Fragrant, flavorful violet flowers for cooking

I'm itching to create a new dessert with violet flowers: the kind that those French violet hard candies are mimicking. But the only violets I can find have hardly any scent or flavor. I've seen candied violet petals, but I'd like to try making my violet dessert direct from the flowers. Any tips for finding fragrant, flavorful violets?



MaryVelasquez and Diana B, I want to thank you for pointing me toward the right kind of violets. I ended up getting a beautiful Parma violet plant, which I am really enjoying. Since it hasn't bloomed yet (likely due to my not-so-green thumb), I forged ahead with my violet recipe in a different way; check it out: Thank you so much for your kindness and time!
Diana B. July 8, 2014
Wow! Those look fabulous and delicious and so, so pretty! I'm glad you found a way to realize your desire and, who knows, perhaps your Parma violet will yet bloom for you.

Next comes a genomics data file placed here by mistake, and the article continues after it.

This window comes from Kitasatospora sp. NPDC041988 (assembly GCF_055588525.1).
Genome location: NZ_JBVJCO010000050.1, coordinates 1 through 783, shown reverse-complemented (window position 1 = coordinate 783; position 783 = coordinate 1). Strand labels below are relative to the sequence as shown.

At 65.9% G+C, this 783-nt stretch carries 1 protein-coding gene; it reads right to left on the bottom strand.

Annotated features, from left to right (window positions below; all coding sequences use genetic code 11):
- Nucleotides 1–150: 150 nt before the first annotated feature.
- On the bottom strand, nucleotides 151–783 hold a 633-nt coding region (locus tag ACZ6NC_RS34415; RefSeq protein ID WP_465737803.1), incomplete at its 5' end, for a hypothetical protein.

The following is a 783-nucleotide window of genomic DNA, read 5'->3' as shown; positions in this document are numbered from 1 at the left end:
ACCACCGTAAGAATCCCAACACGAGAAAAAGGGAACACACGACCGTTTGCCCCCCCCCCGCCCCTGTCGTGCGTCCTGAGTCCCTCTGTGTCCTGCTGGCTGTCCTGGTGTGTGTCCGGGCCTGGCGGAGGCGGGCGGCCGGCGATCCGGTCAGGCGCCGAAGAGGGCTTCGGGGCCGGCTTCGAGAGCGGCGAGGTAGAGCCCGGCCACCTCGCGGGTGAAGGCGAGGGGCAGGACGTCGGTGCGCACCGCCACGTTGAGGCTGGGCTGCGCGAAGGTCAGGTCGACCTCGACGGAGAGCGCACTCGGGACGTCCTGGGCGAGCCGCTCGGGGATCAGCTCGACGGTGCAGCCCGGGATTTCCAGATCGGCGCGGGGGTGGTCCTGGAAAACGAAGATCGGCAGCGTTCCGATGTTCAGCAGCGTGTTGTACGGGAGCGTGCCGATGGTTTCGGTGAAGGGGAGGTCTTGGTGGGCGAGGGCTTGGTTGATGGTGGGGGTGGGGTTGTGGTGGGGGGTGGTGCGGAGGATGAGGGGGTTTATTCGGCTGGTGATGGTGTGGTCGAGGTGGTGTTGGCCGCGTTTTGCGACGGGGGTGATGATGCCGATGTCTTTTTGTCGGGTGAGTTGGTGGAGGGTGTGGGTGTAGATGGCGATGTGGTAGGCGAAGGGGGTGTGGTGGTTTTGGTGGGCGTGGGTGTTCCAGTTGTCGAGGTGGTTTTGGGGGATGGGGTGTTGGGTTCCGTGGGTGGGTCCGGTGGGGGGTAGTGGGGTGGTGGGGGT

Diana B. March 23, 2014
Anything with alba in the name will have a white flower (although I'm sure they smell fabulous!). Here's one source for plants: These people often have them, although they appear to be out of them right now: And finally:
ButterSugarFlowers March 23, 2014
Wonderful information and resources! Thanks so much, Diana!
ButterSugarFlowers March 23, 2014
Thank you SO much, Mary! This is incredibly helpful and informative. I'm going to do some searching with these details, and when the day comes that I finally make my violet dessert, I'll definitely be thanking you again (and will perhaps share it with you to see).

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maryvelasquez March 23, 2014
The type of sweet, fragrant violets you mention are quite hard to find. They are called Parma violets and are related to the prevalent Johnny-jump-ups. A book I have, called The Drunken Botanist, says Parma violets are the species V. alba. Might be worth an Internet search.
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